Saturday, December 12, 2009

Songs for My Father

I'm listening to Christmas music now. It's a chilly December evening, about 9:00 pm (21:00) in Starobilsk. I know my sister Andy and brother Loren are doing the same thing in Tallahassee, Florida, even though we are a world and 7-hours apart. That's because it's a family tradition. No matter where we are, we listen to the music.

That's what our dad did as soon as we were done with our Thanksgiving meal, even before we finished the pumpkin pie (or so it seemed). Dad was up playing Christmas albums on our record player, filling the house with the sounds of the season, singing along.

We listened with him, absorbing at some unconscious level the spirit of the music, the deep and abiding love my dad had for his family. One of my earliest Christmas memories, I was about six or seven, was my dad singing "All I want for Christmas is my Two Front Teeth." And, with a twinkle in his eye, "I saw Mama Kissing Santa Claus."

I can't think of Christmas without thinking of my dad. He was the holiday music maestro of all time. Dad loved Christmas and he loved Christmas songs. He loved all of them, and he knew them all: classical, popular, religious, the 50 or 100 top favorites, grand chorale music, carols from other countries.

I'm glad that for my dad's last Christmas, in 1976, we had a white Christmas and a huge family reunion in Rochester, with aunts, uncles, cousins, and his beloved grandchildren, along with some great caroling. I like to think it was one of his best Christmases ever.

My dad never ran out of music. Hark the Herald Angels Sing. It Came Upon a Midnight Clear. Silent Night. What Child is This. Oh Come All Ye Faithful. We Three Kings. Oh Christmas Tree. Away in a Manger. Oh Holy Night. We listened to the Morman Tabernacle Choir, local choirs, the Berlin, London, New York and other splendid orchestras of the day. Our hearts were filled with the glorious sounds of violins, organs, trumpets, drums, soloists, and hundreds of voices singing hallalujas.

My sister , brother, and I all share this same memory, as vivid as if it were yesterday. We hear the songs. We hear dad singing. He is watching mom bake fruit cake (a sacred family recipe) and dozens of cookies, helping out where he can. We are decorating the tree (just so for my mom). Hanging the stockings by the chimney with care. The music plays on.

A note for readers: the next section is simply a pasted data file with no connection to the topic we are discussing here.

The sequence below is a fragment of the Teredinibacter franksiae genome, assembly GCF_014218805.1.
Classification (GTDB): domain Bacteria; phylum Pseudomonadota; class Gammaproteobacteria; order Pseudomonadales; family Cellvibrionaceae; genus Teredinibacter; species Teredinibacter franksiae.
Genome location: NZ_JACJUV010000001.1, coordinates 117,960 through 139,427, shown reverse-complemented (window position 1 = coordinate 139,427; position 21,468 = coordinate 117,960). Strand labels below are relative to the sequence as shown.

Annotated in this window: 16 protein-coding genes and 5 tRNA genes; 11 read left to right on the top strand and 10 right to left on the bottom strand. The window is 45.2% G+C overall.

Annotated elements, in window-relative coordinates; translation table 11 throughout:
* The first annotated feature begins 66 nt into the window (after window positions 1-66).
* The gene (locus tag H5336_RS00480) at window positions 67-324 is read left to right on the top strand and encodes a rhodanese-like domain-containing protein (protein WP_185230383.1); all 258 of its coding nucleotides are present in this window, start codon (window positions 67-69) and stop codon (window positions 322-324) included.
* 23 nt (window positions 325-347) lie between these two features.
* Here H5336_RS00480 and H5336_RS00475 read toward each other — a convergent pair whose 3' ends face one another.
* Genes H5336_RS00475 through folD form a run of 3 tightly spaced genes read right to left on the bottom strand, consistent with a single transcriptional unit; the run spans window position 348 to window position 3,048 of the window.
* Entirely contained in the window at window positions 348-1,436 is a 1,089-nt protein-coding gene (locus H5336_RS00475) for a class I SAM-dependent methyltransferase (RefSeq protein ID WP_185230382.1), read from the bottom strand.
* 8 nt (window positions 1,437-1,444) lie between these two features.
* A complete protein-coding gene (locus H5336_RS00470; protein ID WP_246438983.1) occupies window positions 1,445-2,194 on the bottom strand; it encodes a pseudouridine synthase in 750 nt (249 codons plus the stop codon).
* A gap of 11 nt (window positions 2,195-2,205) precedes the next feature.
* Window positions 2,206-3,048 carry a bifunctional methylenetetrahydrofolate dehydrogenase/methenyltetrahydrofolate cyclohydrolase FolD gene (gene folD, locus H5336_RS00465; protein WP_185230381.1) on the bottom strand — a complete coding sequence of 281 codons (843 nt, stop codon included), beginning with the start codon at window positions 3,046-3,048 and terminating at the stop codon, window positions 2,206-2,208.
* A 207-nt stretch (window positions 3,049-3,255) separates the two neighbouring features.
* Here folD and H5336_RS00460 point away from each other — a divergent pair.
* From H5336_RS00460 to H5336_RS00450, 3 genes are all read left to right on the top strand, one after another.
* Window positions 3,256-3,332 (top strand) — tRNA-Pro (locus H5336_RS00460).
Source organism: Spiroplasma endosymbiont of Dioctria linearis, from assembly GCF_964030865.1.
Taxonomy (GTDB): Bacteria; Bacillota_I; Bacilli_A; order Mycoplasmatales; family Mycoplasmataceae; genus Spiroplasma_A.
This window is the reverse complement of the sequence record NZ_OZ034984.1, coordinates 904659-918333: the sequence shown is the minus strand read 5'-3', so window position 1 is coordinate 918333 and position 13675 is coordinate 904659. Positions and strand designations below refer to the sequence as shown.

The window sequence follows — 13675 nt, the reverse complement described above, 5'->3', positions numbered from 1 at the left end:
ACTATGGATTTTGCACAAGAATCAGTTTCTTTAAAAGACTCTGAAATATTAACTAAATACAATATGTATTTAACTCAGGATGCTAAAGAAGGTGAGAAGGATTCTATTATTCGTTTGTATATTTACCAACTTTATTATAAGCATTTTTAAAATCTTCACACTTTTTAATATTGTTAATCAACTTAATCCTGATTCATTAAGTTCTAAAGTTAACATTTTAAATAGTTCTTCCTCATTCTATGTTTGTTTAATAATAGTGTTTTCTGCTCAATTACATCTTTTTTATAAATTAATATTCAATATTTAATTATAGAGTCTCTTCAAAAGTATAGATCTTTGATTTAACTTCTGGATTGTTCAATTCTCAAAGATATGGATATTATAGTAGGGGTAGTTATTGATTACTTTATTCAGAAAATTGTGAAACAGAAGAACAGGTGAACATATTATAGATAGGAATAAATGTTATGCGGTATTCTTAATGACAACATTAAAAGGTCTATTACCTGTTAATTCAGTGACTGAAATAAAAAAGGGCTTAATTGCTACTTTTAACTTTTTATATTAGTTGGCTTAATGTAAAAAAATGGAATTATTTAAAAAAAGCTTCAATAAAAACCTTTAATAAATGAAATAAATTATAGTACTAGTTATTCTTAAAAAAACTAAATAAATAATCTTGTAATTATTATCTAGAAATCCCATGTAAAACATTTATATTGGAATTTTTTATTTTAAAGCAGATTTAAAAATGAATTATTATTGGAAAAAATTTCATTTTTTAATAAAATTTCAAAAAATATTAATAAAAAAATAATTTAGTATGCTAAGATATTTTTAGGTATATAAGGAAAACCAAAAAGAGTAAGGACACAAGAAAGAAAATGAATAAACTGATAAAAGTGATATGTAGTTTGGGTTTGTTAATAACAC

Mom made sure he played Tschaikovsky's Nutcracker Suite, because part of our tradition was going to the ballet at the Eastman theatre. I loved the Russian dancers, but I never dreamed I'd be in a country where Russian traditions reigned.

I also remember a Festival of Carols at the Eastman, with about 50 church choirs from around Rochester, including from our Calvary Baptist Church. My mom sang in the adult choir, led by well-known Eastman organist and voice teacher Harry Watts, a close family friend. I sang in the youth choir and found it thrilling.

But best of all, perhaps, dad's Christmas repertoire included the popular classics: I'm Dreaming of a White Christmas. Let it Snow. Jingle Bells. Chestnuts Roasting by an Open Fire. The Drummer Boy. Dad loved Bing Crosby, Andy WIlliams, Nat King Cole, Dean Martin, Frank Sinatra, all the wildly popular talents of that day. Now we love them, too. When we hear the music, we hear our dad.

I'm listening to Silver Bells now, sipping tea with a bit of cognac to toast to my dad and the memories we cherish. Cheers, Dad! And cheers to one and all.

It Came Upon a Midnight Clear

It came upon the midnight clear,
That glorious song of old,
From angels bending near the earth,
To touch their harps of gold!
'Peace on the earth, good will to men,'
From heaven's all gracious King!
The world in silent stillness lay
To hear the angels sing....

For lo! the days are hastening on,
By prophet bards foretold,
When, with the ever-circling years,
Shall come the Age of Gold;
When peace shall over all the earth
It's ancient splendors fling.
And all the world give back the song,
Which now the angels sing.

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